Christopher Halloran/Shutterstock.com
Christopher Halloran/Shutterstock.com

The United States might soon be prioritizing the resettlement of Christian refugees, President Trump said in a statement.

“They’ve been horribly treated,” Trump said in an interview with Christian Broadcasting Network anchor David Brody. “Do you know if you were a Christian in Syria it was impossible, at least very tough, to get into the United States?”

When asked by Brody if he saw helping persecuted Christians abroad as a “priority,” Trump promptly replied, “yes.”

On Friday Trump signed an executive order that stated that the administration should “prioritize refugee claims made by individuals on the basis of religious-based persecution, provided that the religion of the individual is a minority religion in the individual’s country of nationality.”

This commitment to fighting Christian persecution and protecting religious liberty is not new for Trump. Early in his presidency, Trump lifted the spirits of Evangelicals when he made a strong appeal during the National Day of Prayer for a return to God and a restoration of religious freedom.

North Carolina pastor Andrew Brunson, who has been wrongfully imprisoned in Turkey since October 2016 on false accusations of spying and aiding terror groups, has been one of the major concerns for the Trump administration and an example of the Christian persecution they intend to fight. Brunson has been on house arrest since late July but is still not free to return to the U.S., venture outside his home or preach in his Turkish church.

The hope is that Brunson could be released at his next hearing on Oct. 12, and the Trump administration is working hard toward that end, imposing sanctions on Turkey and doubling down on tariffs. As a result, the Turkey lira, and in turn the Turkish economy, has suffered. In fact, the lira rallied last week on reports that Brunson’s release was possible at this hearing, Financial Times reported.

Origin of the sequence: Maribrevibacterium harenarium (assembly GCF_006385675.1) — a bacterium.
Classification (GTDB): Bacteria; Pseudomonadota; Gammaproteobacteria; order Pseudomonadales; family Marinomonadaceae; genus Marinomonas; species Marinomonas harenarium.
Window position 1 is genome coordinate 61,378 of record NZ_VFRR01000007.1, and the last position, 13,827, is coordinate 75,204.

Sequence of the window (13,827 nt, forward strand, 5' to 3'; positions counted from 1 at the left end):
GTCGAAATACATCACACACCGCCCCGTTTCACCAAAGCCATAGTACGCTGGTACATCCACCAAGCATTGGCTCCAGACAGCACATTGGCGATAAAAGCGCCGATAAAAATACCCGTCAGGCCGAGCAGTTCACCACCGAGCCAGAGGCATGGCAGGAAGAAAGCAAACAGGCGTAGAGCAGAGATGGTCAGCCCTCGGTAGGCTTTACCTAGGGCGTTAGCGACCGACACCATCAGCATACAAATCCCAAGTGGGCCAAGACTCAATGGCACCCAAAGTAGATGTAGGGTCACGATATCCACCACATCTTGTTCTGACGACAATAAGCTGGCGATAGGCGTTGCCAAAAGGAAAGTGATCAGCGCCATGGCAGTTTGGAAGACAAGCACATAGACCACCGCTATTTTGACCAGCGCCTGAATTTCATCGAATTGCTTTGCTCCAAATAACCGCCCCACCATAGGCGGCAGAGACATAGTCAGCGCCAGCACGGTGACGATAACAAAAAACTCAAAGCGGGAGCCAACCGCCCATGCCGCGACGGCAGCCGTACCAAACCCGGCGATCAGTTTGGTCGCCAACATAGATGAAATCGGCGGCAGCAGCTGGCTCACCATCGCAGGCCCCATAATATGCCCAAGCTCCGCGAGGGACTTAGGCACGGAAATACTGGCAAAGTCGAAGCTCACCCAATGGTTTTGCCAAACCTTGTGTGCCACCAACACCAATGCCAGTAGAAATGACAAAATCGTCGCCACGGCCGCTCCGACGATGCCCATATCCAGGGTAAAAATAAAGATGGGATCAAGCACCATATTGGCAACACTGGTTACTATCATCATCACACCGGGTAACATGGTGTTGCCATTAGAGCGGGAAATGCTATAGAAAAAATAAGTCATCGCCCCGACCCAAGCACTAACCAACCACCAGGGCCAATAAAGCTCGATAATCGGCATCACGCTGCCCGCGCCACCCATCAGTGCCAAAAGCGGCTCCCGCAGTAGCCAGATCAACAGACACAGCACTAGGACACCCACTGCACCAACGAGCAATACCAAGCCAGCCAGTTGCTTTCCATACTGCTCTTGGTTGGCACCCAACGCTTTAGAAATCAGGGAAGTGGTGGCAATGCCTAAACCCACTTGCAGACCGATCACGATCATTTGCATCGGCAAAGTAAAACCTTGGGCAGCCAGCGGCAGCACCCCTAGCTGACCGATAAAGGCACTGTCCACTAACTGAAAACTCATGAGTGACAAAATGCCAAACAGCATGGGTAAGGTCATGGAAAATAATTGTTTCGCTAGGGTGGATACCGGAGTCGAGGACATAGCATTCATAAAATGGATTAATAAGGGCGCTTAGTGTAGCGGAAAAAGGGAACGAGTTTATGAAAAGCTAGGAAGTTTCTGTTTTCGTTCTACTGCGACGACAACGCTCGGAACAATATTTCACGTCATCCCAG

Vice President Mike Pence has also been pushing this effort. Pence has recently been on a circuit of conservative Christian conferences discussing religious persecution in the Middle East. He addressed Christians United for Israel in July, spoke at Franklin Graham’s conference on international religious freedom in May, and regularly incorporates the issue into his public statements.

Pence made it clear that the Trump administration is specifically focused on protecting Christians as part of its national-security agenda during a speech at the In Defense of Christians conference last Wednesday.

“Christianity is under unprecedented assault in those ancient lands where it first grew,” the vice president said. “Across the wider Middle East, we can now see a future in many areas without a Christian faith. But tonight, I came to tell you: Help is on the way.”

He specifically called out the “radical Islamic terrorists” who have perpetrated “vile acts of persecution animated by hatred for Christians and the Gospel of Christ.”

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